We are selling a house we just spent 3 years renovating practically from scratch. It is beautiful and entirely too huge for us, even with the addition of a 2nd kid. We are very happy with our decision to sell. However, we are lost as to what our options are for the next property.
    The goal has been to find a smaller, more cozy place with a more open layout. Something that would allow us to live on 1 income, and use income 2 for savings/fun things. Our prospects are pretty grim. Everything is expensive or in the boonies. Even the boonies are expensive (for our goals).
    Now that we've renovated a home, there's no way we can live in a cardboard box with stock everything. And majority of builders have very limited choices to adjust plans and choose finishes (down to grout line widths!!!!).
    And it doesn't help when you are also tied into school zones for the kids and public transit for work downtown.
    All I"m saying, I've loved reading about your experience and your decision making and really look forward to more posts! 🙂

  7. Ah, you don't know how much I appreciate hearing you say that! I'll admit, I've been a little hesitant about sharing too much of our musings about real estate. I mean, really… do people care?

    I can totally get how stressful your housing struggle must be. I mean, I find it kind of stressful, and we don't have any deadlines or kids to maneuver around! I'm sure you'll figure it out though – things always seem to have a way of falling into place.

  8. I love your brainstorming! And yes – we've been kind of thinking of something along those lines, just… different. Hopefully, I'll have some news to reveal about that one of these days! Or, maybe I won't: at the moment, all those types of thoughts are just fleeting musings.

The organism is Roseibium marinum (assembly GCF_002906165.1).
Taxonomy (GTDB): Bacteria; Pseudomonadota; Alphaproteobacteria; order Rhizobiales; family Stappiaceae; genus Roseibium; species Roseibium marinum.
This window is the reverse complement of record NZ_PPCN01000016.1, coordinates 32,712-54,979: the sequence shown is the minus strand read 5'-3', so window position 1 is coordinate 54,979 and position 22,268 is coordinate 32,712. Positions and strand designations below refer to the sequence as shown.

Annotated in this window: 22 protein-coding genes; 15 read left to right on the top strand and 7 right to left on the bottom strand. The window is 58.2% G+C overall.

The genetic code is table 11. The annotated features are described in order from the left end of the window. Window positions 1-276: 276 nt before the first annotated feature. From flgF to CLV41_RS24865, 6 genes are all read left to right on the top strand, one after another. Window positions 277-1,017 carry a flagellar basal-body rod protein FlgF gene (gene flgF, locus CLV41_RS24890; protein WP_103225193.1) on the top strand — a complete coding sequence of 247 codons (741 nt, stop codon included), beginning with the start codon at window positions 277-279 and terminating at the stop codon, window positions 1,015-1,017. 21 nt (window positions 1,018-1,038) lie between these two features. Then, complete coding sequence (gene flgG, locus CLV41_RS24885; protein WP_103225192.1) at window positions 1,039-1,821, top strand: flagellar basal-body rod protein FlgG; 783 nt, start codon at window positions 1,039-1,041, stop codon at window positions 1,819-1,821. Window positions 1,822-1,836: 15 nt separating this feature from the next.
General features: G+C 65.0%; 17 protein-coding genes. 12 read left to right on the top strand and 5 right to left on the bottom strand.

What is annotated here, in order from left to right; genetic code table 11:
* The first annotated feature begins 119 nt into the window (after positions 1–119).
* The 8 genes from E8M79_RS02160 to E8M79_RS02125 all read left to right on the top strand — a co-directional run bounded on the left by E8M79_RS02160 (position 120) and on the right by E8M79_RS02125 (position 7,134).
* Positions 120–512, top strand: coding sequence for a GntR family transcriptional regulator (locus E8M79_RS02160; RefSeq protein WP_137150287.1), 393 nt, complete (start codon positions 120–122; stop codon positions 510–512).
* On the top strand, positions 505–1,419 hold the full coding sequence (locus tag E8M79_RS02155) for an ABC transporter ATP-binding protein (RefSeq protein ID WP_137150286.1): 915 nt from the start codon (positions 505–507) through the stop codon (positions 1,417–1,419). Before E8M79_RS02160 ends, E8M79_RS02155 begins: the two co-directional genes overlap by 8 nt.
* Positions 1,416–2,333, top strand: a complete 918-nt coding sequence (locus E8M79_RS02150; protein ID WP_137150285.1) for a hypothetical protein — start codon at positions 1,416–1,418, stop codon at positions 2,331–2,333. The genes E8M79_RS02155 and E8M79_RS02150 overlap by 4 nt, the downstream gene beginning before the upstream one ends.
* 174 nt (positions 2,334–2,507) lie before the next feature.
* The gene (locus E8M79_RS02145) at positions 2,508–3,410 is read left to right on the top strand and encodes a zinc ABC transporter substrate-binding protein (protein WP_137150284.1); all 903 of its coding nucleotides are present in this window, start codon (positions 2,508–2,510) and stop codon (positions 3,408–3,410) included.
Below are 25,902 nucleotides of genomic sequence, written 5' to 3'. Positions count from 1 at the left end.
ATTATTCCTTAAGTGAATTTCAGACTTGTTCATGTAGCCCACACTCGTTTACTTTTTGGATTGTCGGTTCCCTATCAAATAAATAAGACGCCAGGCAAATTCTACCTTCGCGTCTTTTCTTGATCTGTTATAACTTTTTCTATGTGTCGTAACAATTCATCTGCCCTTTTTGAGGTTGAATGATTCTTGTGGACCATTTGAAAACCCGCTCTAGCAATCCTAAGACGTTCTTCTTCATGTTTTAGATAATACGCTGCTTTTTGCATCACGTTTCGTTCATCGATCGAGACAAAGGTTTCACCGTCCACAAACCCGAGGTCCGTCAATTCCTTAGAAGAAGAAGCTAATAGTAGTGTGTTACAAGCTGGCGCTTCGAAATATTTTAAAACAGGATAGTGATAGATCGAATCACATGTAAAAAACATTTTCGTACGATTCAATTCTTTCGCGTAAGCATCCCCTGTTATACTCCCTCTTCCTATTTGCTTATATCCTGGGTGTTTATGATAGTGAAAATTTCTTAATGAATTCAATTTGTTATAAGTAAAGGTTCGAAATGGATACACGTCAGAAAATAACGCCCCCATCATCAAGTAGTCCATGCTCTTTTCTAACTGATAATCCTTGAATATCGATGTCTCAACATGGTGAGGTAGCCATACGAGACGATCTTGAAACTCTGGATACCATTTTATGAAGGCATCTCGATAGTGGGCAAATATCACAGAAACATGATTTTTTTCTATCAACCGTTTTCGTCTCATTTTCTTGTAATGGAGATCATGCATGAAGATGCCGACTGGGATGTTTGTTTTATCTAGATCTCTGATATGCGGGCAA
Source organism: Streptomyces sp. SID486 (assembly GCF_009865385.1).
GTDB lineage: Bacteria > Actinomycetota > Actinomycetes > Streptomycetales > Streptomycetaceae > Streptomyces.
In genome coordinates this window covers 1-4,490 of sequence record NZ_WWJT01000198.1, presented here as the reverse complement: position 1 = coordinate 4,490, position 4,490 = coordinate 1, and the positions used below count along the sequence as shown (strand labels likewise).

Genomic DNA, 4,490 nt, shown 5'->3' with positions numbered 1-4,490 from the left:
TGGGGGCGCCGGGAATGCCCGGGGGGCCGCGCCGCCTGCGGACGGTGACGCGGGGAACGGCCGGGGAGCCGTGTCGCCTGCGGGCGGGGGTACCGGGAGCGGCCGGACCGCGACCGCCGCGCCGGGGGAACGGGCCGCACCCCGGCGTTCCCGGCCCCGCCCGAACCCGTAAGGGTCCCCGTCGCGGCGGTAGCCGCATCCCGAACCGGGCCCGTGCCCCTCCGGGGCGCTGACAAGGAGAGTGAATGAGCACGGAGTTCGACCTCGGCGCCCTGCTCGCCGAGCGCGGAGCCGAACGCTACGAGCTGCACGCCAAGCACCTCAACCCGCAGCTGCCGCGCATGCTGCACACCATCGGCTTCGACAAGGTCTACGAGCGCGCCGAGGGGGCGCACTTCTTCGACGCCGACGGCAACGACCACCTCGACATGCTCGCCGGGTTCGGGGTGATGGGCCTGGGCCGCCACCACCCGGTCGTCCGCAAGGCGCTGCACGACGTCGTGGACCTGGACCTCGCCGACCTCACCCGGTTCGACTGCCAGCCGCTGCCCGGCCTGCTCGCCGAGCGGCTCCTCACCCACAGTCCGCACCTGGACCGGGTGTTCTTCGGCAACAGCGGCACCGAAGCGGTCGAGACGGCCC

Good luck with your decision! I'm sure you'll end up happy with whichever one you go with, but I definitely think it's true – the grass is always greener on the other side! We have the same thoughts, often, just opposite! Stay in the city in our teeny bungalow, or buy a house that's comparatively, a mansion in the country, but give up our incomes? Aaah… so confusing!

  9. Ouch! 🙁

    Seriously, your situation sucks. so. much. I am so glad you are out of that place! Safety is such an important consideration in real estate. You're right – it's never a good idea to buy a house in an area you don't actually want to – can't! – live.

  10. Thanks!

    We walked past your building last night! It's up to 7 storeys! Every time I walk past, I think of you – that waiting must absolutely suck! 🙁 Sigh… trying to figure out the whole real estate thing… so confusing!

  11. Ack we just accepted an offer on our house so we need to find our next place… So many options even within our little suburban area… Do we want to spend more and do less work? Do we want to spend more and get more potential (but need to save for renovations)? Do we want to spend less and get a small finished house? Do we want to spend less and spend a ton more of renovating the whole thing? That plus the lowest inventory the Boston area has had in a while are not working in our favor… Our goal is to see as many homes as possible this weekend!

  12. I've been following along with these posts and I feel for you. We bought our house as an investment – something we could live in for a few years and fix up so that we could hopefully sell it and make enough money to invest in a longer-term house. Sometimes I'm tempted to think that we could make a longer go of it here, but other days I'm convinced we need more space and I'm more and more drawn to the idea of building our next place. All that to say that I think we all struggle with what is the right decision, the best decision – based on a future that we can't really predict. Thank you for sharing your story!